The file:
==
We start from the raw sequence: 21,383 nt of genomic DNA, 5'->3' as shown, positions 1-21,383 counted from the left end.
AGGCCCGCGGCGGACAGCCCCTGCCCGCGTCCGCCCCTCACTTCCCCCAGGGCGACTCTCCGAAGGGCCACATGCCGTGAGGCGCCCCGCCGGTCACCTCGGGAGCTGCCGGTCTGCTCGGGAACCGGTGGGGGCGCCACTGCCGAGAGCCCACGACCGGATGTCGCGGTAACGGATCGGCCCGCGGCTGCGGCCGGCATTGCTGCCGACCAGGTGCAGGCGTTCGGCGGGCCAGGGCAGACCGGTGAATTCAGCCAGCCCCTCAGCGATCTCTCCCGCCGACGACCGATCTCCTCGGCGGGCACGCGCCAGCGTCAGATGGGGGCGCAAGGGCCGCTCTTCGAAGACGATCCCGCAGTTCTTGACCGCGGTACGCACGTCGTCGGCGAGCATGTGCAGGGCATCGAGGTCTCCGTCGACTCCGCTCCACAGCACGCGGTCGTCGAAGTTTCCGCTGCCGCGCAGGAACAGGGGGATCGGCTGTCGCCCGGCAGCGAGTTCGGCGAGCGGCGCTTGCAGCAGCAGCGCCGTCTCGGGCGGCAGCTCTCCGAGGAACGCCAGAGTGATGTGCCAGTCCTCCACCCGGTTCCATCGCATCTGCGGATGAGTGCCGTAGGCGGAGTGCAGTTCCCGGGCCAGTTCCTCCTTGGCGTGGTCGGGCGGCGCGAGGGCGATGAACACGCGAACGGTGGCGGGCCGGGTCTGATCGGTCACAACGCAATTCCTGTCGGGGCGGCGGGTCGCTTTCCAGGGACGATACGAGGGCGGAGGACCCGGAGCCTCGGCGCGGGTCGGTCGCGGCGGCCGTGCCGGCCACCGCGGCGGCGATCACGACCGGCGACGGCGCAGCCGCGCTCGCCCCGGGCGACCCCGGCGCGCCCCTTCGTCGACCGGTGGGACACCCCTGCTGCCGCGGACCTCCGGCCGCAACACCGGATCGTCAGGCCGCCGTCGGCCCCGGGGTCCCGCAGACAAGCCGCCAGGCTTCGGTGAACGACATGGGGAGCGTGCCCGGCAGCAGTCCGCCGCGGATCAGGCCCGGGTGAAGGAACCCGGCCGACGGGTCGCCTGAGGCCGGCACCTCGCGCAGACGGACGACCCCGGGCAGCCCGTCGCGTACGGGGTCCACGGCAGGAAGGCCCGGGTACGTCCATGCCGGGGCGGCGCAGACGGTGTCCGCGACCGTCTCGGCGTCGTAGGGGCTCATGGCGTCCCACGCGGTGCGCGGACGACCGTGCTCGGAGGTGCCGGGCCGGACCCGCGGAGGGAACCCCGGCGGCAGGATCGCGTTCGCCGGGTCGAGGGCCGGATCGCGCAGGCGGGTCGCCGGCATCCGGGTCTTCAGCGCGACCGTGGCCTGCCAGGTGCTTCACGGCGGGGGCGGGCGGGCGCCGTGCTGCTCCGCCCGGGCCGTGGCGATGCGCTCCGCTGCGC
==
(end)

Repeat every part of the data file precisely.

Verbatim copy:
We start from the raw sequence: 21,383 nt of genomic DNA, 5'->3' as shown, positions 1-21,383 counted from the left end.
AGGCCCGCGGCGGACAGCCCCTGCCCGCGTCCGCCCCTCACTTCCCCCAGGGCGACTCTCCGAAGGGCCACATGCCGTGAGGCGCCCCGCCGGTCACCTCGGGAGCTGCCGGTCTGCTCGGGAACCGGTGGGGGCGCCACTGCCGAGAGCCCACGACCGGATGTCGCGGTAACGGATCGGCCCGCGGCTGCGGCCGGCATTGCTGCCGACCAGGTGCAGGCGTTCGGCGGGCCAGGGCAGACCGGTGAATTCAGCCAGCCCCTCAGCGATCTCTCCCGCCGACGACCGATCTCCTCGGCGGGCACGCGCCAGCGTCAGATGGGGGCGCAAGGGCCGCTCTTCGAAGACGATCCCGCAGTTCTTGACCGCGGTACGCACGTCGTCGGCGAGCATGTGCAGGGCATCGAGGTCTCCGTCGACTCCGCTCCACAGCACGCGGTCGTCGAAGTTTCCGCTGCCGCGCAGGAACAGGGGGATCGGCTGTCGCCCGGCAGCGAGTTCGGCGAGCGGCGCTTGCAGCAGCAGCGCCGTCTCGGGCGGCAGCTCTCCGAGGAACGCCAGAGTGATGTGCCAGTCCTCCACCCGGTTCCATCGCATCTGCGGATGAGTGCCGTAGGCGGAGTGCAGTTCCCGGGCCAGTTCCTCCTTGGCGTGGTCGGGCGGCGCGAGGGCGATGAACACGCGAACGGTGGCGGGCCGGGTCTGATCGGTCACAACGCAATTCCTGTCGGGGCGGCGGGTCGCTTTCCAGGGACGATACGAGGGCGGAGGACCCGGAGCCTCGGCGCGGGTCGGTCGCGGCGGCCGTGCCGGCCACCGCGGCGGCGATCACGACCGGCGACGGCGCAGCCGCGCTCGCCCCGGGCGACCCCGGCGCGCCCCTTCGTCGACCGGTGGGACACCCCTGCTGCCGCGGACCTCCGGCCGCAACACCGGATCGTCAGGCCGCCGTCGGCCCCGGGGTCCCGCAGACAAGCCGCCAGGCTTCGGTGAACGACATGGGGAGCGTGCCCGGCAGCAGTCCGCCGCGGATCAGGCCCGGGTGAAGGAACCCGGCCGACGGGTCGCCTGAGGCCGGCACCTCGCGCAGACGGACGACCCCGGGCAGCCCGTCGCGTACGGGGTCCACGGCAGGAAGGCCCGGGTACGTCCATGCCGGGGCGGCGCAGACGGTGTCCGCGACCGTCTCGGCGTCGTAGGGGCTCATGGCGTCCCACGCGGTGCGCGGACGACCGTGCTCGGAGGTGCCGGGCCGGACCCGCGGAGGGAACCCCGGCGGCAGGATCGCGTTCGCCGGGTCGAGGGCCGGATCGCGCAGGCGGGTCGCCGGCATCCGGGTCTTCAGCGCGACCGTGGCCTGCCAGGTGCTTCACGGCGGGGGCGGGCGGGCGCCGTGCTGCTCCGCCCGGGCCGTGGCGATGCGCTCCGCTGCGC